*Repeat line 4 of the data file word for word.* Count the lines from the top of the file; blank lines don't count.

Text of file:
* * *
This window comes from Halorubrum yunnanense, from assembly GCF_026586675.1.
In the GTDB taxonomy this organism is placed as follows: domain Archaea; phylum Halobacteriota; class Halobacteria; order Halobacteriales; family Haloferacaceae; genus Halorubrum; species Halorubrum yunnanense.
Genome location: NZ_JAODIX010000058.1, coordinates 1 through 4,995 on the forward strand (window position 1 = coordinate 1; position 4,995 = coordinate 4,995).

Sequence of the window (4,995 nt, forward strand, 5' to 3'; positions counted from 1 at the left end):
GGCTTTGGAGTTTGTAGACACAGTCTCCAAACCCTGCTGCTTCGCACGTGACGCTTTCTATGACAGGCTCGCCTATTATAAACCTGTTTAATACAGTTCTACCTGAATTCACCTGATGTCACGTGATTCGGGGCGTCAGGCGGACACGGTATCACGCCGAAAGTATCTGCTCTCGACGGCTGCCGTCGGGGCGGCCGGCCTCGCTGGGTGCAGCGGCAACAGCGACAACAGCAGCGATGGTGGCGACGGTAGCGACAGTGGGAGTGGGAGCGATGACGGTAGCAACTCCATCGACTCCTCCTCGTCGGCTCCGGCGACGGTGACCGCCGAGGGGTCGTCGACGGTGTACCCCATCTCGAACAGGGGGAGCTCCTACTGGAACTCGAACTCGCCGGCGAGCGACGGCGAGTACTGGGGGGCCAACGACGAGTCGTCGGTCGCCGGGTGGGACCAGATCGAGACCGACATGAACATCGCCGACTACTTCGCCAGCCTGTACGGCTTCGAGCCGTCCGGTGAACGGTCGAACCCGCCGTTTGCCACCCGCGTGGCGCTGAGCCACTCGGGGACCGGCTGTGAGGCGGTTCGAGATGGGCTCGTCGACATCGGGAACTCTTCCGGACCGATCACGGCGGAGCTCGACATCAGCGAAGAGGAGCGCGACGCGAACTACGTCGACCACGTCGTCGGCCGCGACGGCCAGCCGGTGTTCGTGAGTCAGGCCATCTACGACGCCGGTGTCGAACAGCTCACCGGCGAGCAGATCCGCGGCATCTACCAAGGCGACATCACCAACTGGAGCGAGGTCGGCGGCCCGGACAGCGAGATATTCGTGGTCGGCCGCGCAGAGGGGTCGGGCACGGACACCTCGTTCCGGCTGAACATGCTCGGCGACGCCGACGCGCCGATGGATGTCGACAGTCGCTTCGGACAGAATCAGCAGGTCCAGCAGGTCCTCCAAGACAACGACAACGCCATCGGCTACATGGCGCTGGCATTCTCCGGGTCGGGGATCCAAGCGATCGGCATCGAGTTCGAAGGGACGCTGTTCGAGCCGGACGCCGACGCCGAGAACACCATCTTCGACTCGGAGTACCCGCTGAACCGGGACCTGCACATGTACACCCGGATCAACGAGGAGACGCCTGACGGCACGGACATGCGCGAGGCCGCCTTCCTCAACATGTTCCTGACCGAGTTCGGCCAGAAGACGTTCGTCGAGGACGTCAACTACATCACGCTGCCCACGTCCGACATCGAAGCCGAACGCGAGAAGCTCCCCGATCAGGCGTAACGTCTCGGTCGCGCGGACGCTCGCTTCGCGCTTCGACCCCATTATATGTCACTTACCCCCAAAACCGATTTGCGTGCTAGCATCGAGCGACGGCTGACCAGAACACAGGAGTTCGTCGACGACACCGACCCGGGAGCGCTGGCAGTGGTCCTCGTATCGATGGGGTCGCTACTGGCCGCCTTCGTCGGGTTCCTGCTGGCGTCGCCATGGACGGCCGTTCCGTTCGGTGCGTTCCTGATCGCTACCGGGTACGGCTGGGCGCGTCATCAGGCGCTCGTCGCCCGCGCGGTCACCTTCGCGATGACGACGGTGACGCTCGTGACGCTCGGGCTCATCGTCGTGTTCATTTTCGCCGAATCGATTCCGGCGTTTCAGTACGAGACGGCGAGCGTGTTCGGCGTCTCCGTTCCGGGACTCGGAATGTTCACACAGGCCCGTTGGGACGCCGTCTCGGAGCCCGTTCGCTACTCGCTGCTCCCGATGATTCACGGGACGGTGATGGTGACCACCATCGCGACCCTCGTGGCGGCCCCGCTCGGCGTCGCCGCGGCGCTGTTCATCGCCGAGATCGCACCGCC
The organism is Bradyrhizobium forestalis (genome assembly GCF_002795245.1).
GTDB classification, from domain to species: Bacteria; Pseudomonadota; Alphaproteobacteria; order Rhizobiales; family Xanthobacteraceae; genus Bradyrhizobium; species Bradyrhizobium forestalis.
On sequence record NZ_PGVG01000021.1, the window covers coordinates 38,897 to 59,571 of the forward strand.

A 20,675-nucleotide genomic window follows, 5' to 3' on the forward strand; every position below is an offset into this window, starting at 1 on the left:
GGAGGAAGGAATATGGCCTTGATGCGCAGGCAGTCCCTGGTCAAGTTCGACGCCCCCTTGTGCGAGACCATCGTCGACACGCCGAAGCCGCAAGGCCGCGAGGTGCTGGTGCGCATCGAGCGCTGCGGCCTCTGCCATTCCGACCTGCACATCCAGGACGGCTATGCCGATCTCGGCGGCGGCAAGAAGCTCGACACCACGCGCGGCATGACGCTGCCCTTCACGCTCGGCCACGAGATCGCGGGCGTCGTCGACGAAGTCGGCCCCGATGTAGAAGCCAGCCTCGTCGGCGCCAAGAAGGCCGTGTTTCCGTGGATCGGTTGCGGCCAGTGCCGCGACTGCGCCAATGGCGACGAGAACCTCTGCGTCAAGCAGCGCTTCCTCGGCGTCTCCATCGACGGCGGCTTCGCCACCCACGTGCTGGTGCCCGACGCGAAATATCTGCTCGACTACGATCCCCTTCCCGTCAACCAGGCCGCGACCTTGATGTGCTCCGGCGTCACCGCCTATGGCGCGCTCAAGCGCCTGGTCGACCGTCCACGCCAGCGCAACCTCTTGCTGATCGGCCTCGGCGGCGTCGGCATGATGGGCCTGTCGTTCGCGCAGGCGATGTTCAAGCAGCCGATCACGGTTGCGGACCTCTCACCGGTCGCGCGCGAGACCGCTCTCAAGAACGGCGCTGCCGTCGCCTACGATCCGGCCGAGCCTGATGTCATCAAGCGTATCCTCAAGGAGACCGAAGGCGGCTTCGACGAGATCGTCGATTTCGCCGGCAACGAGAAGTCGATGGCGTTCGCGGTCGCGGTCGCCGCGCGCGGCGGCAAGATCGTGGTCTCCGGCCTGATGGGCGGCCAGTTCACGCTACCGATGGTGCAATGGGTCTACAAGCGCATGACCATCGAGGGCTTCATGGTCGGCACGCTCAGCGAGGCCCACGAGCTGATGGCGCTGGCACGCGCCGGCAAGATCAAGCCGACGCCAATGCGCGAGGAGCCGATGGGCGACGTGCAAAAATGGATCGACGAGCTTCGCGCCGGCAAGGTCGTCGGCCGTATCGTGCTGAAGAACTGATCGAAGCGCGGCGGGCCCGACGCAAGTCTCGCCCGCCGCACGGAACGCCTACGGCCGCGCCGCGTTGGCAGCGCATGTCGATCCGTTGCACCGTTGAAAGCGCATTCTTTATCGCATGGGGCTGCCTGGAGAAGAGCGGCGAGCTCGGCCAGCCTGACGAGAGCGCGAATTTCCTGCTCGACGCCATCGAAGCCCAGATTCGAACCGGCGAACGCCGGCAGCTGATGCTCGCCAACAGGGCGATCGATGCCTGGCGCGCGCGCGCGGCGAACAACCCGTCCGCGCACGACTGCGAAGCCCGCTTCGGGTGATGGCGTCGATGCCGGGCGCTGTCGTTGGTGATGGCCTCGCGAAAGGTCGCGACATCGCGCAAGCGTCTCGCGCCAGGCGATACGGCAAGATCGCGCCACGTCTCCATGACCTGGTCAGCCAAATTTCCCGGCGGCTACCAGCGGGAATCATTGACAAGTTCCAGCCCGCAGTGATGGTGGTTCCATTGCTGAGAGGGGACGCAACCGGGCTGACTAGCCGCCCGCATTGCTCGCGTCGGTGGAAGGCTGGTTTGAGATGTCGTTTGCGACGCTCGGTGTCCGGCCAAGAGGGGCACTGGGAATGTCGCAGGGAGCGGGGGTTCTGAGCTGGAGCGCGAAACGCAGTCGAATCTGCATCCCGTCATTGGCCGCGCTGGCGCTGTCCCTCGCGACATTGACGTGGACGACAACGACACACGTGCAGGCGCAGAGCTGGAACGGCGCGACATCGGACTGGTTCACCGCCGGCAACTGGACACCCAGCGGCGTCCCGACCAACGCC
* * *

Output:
Sequence of the window (4,995 nt, forward strand, 5' to 3'; positions counted from 1 at the left end):